3D Printing

3D Printed Flowers Cross Pollinate Ecological Research at UW

One of the first 3D printing projects my designer friends (and 3D printing gurus) at Growthobjects ever worked on, back in 2007, was a special set of 3D printed flowers with Braille words written on their petals. It’s curious that a new set of 3D printed flowers has now been used by University of Washington researchers to show that Hawk Moths search for their food using their sense of touch, rather then eyesight.

Led by Eric Octavio Campos and published in its entirety on the British Ecological Society’s journal Functional Ecology, the study sought to understand the way the behavior of plant pollinators affected the evolution of flower shapes. In the past scientists had to rely on natural flower shapes or invest considerable resources in producing hand-made mock ups, which also made it difficult to compare results among different teams.  3D printing, however, enabled the researchers – funded by the Office of Naval Research, the National Institutes of Health and a National Science Foundation Graduate Research Fellowship – to better control their floral mock-ups.


To investigate the feeding behavior of the Manduca sexta, that is the Hawk Moth, Eric Octavio Campos and his team designed and 3D printed two sets of “digital flowers” to compare with the insect’s behavior of flying and hovering in order to feed from trumpet-like petunias.  One set of 3D printed flowers was curved like a trumpet, while the other resembled a flat disc with a hole in the center. The fact that the moths fed much more successfully from the curved than the flat flowers seemed to suggest that this nocturnal species is using touch rather than sight as the primary means of finding nectar.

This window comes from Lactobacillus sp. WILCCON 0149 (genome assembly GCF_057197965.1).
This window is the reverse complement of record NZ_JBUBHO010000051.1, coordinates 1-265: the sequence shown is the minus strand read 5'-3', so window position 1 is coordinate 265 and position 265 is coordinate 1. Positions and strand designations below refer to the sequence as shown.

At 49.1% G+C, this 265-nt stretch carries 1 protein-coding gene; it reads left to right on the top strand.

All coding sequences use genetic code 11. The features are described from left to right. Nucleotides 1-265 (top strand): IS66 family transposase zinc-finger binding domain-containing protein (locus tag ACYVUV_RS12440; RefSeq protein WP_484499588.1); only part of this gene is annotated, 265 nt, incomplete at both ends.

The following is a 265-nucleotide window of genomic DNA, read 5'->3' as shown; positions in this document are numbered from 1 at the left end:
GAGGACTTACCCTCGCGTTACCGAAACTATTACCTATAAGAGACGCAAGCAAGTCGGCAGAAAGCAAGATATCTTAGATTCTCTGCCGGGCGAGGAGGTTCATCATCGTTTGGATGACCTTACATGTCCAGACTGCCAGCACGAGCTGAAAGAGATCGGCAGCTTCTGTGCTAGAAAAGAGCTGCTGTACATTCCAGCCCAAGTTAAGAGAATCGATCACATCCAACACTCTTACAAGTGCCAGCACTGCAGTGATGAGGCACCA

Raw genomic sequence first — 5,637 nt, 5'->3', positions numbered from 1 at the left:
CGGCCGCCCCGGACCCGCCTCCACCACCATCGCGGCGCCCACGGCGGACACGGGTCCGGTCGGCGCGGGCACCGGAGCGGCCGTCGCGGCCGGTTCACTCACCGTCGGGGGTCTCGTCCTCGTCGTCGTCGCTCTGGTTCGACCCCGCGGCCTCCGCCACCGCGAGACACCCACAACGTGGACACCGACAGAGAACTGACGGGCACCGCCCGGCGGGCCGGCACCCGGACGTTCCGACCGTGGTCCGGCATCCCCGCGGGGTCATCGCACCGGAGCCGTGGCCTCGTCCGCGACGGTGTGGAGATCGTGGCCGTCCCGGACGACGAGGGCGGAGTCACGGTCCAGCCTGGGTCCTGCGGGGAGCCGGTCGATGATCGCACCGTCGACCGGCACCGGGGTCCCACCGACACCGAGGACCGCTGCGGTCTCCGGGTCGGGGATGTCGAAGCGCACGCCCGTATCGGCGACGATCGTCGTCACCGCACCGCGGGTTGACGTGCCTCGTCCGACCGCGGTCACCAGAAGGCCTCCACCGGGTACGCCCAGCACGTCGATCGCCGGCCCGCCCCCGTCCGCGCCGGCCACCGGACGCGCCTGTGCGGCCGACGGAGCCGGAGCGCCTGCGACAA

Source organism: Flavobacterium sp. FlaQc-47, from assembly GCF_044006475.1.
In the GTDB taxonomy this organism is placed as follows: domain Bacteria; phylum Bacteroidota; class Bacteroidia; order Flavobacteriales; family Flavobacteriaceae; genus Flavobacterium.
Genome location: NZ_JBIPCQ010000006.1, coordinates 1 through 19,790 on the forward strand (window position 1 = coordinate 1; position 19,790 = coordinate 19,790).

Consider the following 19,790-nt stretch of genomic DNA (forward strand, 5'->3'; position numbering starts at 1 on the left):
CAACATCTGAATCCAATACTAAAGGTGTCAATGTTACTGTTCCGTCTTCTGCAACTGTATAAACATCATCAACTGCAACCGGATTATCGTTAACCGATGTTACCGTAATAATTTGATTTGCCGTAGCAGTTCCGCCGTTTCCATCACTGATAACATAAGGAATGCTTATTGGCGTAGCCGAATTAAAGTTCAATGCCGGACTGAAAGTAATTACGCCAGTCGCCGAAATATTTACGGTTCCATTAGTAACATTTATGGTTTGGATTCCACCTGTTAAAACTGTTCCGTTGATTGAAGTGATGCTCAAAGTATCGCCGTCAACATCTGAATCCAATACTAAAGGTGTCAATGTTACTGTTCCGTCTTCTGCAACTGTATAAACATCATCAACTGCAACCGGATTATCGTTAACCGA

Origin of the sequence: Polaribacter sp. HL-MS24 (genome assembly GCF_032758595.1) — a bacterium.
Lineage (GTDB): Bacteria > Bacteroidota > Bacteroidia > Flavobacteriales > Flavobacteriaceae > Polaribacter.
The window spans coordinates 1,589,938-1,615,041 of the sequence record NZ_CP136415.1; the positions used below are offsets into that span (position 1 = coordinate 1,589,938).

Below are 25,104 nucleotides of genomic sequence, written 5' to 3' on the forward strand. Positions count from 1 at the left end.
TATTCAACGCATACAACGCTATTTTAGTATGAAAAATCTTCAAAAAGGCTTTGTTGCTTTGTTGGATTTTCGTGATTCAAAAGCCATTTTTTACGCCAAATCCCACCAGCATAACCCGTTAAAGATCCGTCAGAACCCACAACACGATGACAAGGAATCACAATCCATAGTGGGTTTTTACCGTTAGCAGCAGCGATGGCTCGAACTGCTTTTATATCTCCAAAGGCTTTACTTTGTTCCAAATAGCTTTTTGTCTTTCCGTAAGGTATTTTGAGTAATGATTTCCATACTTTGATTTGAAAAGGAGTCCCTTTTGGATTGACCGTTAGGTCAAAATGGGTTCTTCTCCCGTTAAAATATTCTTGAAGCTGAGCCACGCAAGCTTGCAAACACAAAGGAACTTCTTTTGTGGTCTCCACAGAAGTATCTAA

“3D printing is a unique opportunity to explore the interactions between floral form and pollinator performance,” Campos said. “Such studies can help elucidate the details of how pollinator visitation influences the evolution of floral shape in nature, and the extent to which floral forms are the result of specializations between one plant and one pollinator species.”

This is just the beginning for the UW team. Being able to reduce the time and cost of developing the flowers will allow UW and the other funding institutions to invest money in widening the scope of the research. 3D printing will also make it easier and easier to develop new flowers based on previous findings, and to quite literally “cross pollinate” this research with that in other universities, thus, allowing a whole new field of discovery to bloom.